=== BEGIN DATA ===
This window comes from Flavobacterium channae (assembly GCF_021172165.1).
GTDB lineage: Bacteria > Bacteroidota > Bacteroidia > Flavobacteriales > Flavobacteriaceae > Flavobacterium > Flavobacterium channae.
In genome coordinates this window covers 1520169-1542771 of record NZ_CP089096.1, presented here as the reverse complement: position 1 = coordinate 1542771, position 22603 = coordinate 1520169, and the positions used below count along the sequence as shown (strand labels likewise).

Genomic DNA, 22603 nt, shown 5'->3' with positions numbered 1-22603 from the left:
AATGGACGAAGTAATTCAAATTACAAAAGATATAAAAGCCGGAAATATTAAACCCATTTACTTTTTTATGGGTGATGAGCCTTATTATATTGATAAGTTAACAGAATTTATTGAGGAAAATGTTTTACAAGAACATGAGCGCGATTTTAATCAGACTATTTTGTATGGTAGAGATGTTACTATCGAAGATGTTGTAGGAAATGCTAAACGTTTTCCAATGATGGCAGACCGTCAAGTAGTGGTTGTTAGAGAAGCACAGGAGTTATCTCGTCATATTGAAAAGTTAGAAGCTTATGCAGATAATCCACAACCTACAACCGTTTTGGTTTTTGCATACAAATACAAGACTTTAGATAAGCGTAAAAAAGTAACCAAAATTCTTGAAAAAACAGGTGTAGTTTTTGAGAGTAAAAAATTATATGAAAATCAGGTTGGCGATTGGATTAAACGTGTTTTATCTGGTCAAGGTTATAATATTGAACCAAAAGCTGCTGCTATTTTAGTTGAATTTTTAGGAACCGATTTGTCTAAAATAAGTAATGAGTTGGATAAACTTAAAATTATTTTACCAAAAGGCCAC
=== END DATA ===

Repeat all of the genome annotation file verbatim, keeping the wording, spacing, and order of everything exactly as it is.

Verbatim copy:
This window comes from Flavobacterium channae (assembly GCF_021172165.1).
GTDB lineage: Bacteria > Bacteroidota > Bacteroidia > Flavobacteriales > Flavobacteriaceae > Flavobacterium > Flavobacterium channae.
In genome coordinates this window covers 1520169-1542771 of record NZ_CP089096.1, presented here as the reverse complement: position 1 = coordinate 1542771, position 22603 = coordinate 1520169, and the positions used below count along the sequence as shown (strand labels likewise).

Genomic DNA, 22603 nt, shown 5'->3' with positions numbered 1-22603 from the left:
AATGGACGAAGTAATTCAAATTACAAAAGATATAAAAGCCGGAAATATTAAACCCATTTACTTTTTTATGGGTGATGAGCCTTATTATATTGATAAGTTAACAGAATTTATTGAGGAAAATGTTTTACAAGAACATGAGCGCGATTTTAATCAGACTATTTTGTATGGTAGAGATGTTACTATCGAAGATGTTGTAGGAAATGCTAAACGTTTTCCAATGATGGCAGACCGTCAAGTAGTGGTTGTTAGAGAAGCACAGGAGTTATCTCGTCATATTGAAAAGTTAGAAGCTTATGCAGATAATCCACAACCTACAACCGTTTTGGTTTTTGCATACAAATACAAGACTTTAGATAAGCGTAAAAAAGTAACCAAAATTCTTGAAAAAACAGGTGTAGTTTTTGAGAGTAAAAAATTATATGAAAATCAGGTTGGCGATTGGATTAAACGTGTTTTATCTGGTCAAGGTTATAATATTGAACCAAAAGCTGCTGCTATTTTAGTTGAATTTTTAGGAACCGATTTGTCTAAAATAAGTAATGAGTTGGATAAACTTAAAATTATTTTACCAAAAGGCCAC